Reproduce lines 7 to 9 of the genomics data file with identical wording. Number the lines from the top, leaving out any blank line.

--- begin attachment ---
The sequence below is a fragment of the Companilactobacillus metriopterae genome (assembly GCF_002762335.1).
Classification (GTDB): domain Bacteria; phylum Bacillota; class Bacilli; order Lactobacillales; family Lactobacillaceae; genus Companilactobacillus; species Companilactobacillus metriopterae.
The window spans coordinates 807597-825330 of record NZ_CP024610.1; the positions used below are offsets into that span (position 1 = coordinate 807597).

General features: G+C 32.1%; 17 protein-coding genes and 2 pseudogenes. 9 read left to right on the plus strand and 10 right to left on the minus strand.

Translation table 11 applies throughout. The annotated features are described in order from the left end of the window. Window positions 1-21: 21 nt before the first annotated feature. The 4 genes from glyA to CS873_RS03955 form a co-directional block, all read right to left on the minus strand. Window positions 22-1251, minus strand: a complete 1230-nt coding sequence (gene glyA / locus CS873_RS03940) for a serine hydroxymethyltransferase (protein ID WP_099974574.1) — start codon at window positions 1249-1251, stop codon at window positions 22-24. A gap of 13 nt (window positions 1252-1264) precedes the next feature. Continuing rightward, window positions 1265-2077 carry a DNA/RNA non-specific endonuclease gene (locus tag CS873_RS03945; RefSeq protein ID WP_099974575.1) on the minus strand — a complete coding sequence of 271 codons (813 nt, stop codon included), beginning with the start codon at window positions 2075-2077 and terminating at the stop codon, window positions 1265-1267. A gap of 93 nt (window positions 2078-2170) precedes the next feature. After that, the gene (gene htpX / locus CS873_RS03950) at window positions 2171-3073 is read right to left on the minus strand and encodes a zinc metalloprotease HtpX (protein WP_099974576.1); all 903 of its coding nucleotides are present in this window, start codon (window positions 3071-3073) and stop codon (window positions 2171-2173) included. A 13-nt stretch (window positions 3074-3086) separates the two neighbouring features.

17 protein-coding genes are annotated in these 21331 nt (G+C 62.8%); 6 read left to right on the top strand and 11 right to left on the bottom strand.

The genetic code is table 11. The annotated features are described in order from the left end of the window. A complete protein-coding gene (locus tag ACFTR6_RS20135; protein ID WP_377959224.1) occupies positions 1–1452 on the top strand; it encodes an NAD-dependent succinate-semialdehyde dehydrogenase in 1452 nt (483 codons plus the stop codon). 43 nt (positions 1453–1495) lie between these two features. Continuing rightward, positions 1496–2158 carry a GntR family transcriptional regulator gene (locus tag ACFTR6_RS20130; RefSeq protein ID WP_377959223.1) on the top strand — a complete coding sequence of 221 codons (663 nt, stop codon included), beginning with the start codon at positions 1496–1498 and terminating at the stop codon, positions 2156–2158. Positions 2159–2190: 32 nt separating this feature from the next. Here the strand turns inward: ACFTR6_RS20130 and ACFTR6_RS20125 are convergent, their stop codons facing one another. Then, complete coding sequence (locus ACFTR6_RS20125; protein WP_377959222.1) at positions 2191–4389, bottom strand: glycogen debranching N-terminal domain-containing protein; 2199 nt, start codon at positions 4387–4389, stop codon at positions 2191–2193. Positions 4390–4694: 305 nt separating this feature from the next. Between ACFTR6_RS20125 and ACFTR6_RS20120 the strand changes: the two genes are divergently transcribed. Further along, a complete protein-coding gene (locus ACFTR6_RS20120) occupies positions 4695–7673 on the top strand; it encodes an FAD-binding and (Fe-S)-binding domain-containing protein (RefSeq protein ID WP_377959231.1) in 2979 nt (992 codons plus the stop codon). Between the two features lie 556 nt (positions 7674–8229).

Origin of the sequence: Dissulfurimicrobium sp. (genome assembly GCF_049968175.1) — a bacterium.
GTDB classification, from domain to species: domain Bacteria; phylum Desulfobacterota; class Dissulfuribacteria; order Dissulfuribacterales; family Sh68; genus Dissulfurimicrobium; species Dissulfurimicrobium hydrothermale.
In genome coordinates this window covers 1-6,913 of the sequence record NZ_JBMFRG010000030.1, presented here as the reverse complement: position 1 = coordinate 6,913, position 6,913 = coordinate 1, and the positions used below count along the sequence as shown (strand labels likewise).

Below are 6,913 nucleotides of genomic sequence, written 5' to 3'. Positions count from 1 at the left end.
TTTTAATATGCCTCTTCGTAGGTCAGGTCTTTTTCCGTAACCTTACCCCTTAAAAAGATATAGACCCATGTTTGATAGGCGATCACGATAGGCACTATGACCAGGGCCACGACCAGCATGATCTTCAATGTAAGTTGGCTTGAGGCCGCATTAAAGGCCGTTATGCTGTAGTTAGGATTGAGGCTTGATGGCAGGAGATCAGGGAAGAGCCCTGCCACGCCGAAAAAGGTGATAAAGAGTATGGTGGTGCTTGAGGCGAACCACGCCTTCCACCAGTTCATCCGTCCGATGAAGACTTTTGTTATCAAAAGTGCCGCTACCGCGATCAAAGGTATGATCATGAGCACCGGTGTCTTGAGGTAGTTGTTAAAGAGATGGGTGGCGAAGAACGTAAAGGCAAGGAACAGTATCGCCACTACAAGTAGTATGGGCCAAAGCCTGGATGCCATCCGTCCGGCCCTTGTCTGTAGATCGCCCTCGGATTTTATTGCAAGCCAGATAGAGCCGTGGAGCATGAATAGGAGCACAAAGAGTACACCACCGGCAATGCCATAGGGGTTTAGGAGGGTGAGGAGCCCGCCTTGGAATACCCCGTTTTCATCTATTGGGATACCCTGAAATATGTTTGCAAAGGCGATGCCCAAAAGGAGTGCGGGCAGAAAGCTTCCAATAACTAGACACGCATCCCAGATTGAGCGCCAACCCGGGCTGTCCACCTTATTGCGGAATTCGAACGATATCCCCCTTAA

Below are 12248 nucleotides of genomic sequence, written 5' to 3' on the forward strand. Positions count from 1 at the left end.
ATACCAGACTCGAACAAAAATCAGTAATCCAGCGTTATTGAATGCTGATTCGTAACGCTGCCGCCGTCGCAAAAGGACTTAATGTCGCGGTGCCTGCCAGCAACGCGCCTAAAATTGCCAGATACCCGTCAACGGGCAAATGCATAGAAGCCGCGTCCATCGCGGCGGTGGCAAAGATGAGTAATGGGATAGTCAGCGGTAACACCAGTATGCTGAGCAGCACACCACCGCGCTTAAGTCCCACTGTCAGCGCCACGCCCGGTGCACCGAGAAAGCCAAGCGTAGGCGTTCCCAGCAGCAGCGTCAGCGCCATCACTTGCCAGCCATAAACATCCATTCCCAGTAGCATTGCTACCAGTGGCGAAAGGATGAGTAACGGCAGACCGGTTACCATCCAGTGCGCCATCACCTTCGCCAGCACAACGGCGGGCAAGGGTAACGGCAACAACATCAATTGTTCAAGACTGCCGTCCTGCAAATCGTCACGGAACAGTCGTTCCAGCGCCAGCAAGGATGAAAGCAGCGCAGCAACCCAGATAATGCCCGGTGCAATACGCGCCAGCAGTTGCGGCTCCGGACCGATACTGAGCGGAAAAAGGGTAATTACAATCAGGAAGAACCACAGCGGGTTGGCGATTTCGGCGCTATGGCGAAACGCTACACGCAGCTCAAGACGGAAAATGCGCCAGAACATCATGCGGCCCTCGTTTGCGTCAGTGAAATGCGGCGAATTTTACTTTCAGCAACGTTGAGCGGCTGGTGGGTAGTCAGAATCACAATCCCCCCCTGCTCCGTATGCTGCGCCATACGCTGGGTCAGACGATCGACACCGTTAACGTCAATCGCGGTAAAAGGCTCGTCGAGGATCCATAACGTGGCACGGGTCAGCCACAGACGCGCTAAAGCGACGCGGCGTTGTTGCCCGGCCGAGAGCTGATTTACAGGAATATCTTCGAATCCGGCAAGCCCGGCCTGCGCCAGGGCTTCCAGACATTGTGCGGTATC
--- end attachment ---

The genetic code is table 11. The annotated features are described in order from the left end of the window. A complete protein-coding gene (locus tag ACFTR6_RS20135; protein ID WP_377959224.1) occupies positions 1–1452 on the top strand; it encodes an NAD-dependent succinate-semialdehyde dehydrogenase in 1452 nt (483 codons plus the stop codon). 43 nt (positions 1453–1495) lie between these two features. Continuing rightward, positions 1496–2158 carry a GntR family transcriptional regulator gene (locus tag ACFTR6_RS20130; RefSeq protein ID WP_377959223.1) on the top strand — a complete coding sequence of 221 codons (663 nt, stop codon included), beginning with the start codon at positions 1496–1498 and terminating at the stop codon, positions 2156–2158. Positions 2159–2190: 32 nt separating this feature from the next. Here the strand turns inward: ACFTR6_RS20130 and ACFTR6_RS20125 are convergent, their stop codons facing one another. Then, complete coding sequence (locus ACFTR6_RS20125; protein WP_377959222.1) at positions 2191–4389, bottom strand: glycogen debranching N-terminal domain-containing protein; 2199 nt, start codon at positions 4387–4389, stop codon at positions 2191–2193. Positions 4390–4694: 305 nt separating this feature from the next. Between ACFTR6_RS20125 and ACFTR6_RS20120 the strand changes: the two genes are divergently transcribed. Further along, a complete protein-coding gene (locus ACFTR6_RS20120) occupies positions 4695–7673 on the top strand; it encodes an FAD-binding and (Fe-S)-binding domain-containing protein (RefSeq protein ID WP_377959231.1) in 2979 nt (992 codons plus the stop codon). Between the two features lie 556 nt (positions 7674–8229).

Origin of the sequence: Dissulfurimicrobium sp. (genome assembly GCF_049968175.1) — a bacterium.
GTDB classification, from domain to species: domain Bacteria; phylum Desulfobacterota; class Dissulfuribacteria; order Dissulfuribacterales; family Sh68; genus Dissulfurimicrobium; species Dissulfurimicrobium hydrothermale.